cover image Tattooed Soldier

Tattooed Soldier

Hector Tobar. Delphinium Books, $23 (320pp) ISBN 978-1-883285-15-9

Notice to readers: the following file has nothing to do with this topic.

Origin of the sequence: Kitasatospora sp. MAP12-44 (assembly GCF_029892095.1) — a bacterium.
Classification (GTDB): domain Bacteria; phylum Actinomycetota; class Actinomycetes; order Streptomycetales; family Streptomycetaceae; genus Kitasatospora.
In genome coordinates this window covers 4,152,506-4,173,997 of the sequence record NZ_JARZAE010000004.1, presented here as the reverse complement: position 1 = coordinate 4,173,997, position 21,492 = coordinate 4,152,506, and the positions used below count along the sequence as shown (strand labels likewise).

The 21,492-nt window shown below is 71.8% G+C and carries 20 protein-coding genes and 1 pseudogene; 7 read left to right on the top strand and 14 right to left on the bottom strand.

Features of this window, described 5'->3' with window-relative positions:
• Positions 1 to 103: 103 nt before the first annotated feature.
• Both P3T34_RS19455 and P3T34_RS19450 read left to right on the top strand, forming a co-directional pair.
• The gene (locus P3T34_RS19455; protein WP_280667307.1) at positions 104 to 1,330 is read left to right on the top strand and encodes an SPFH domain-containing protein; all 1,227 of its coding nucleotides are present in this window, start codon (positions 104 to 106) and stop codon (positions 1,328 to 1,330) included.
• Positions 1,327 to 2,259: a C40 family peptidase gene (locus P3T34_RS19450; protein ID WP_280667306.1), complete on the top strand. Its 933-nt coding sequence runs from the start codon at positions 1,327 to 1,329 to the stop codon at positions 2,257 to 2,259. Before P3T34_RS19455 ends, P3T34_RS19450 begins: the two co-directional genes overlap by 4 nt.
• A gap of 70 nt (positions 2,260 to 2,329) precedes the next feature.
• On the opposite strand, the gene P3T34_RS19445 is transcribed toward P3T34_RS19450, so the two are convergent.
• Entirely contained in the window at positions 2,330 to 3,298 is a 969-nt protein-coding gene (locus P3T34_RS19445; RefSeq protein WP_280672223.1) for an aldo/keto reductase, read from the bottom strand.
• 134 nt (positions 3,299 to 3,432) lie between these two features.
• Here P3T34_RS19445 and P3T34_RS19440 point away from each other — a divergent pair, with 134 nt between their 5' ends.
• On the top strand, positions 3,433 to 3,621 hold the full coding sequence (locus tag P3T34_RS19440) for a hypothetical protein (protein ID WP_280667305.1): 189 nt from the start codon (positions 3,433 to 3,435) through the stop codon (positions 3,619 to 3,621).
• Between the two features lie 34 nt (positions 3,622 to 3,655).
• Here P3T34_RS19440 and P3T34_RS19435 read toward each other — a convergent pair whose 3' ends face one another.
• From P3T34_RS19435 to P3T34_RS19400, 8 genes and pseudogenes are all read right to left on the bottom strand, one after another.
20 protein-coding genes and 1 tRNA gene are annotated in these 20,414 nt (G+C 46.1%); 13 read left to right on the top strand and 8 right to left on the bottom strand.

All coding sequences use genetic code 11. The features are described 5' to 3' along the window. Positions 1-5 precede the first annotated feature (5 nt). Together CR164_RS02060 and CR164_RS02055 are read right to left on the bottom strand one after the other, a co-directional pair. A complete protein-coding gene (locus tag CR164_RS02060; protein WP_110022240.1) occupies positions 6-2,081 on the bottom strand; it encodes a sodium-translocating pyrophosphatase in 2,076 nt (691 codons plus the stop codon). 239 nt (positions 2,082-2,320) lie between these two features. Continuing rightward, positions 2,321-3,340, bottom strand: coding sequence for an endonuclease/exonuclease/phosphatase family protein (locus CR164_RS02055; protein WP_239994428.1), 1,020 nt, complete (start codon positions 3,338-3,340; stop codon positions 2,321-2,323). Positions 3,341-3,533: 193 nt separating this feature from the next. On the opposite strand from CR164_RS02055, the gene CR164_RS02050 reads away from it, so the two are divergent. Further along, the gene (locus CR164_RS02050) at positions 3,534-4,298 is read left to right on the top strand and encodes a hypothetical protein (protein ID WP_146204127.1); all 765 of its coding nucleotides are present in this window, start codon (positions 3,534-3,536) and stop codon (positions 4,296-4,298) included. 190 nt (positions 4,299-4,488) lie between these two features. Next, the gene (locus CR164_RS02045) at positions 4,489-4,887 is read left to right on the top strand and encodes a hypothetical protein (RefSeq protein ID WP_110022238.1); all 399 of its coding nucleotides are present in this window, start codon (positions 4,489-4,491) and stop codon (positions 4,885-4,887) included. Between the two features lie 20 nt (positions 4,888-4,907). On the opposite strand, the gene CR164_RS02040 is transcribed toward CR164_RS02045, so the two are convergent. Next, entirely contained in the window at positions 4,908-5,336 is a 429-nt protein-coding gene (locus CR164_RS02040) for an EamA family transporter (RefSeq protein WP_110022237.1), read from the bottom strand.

The first novel from L.A. Times reporter Tobar is a gripping tale of revenge set on the lowest rung of L.A.'s social ladder, amidst the hardscrabble lives of illegal immigrants and the homeless. The fates of Guatemalan death-squad veteran Guillermo Longoria and traumatized, homeless refugee Antonio Bernal have been entwined since the day Longoria killed Antonio's wife and son in Guatemala. Obsessed by memories of his family and also by the mental picture of the assassin with a yellow jaguar tattooed on his forearm, Antonio ends up as one of LA.'s drifting dispossessed. By chance he sees Longoria in MacArthur Park and is electrified by the possibility of avenging his loved ones. Meanwhile, in alternating chapters, we meet Longoria, a peasant who was forced to join the army but eventually grew to love the power it gave him. He absorbed the twisted logic that justified the massacre of an entire village to drive out the ""infection"" of communism, but he too is now haunted by memories. The novel's denouement occurs during the 1992 L.A. riots, a colossal day of reckoning when the powerless underclass of L.A. erupts in fury and when both men move toward their fates. Tobar's prose is clear and crisp, authentically colored by the liberal use of Spanish phrases. He never sentimentalizes Antonio's tragic story, and even the hateful Longoria is depicted with understanding of the social forces that molded him. The complexities of these two characters give this novel power and weight. 7500 first printing. (June)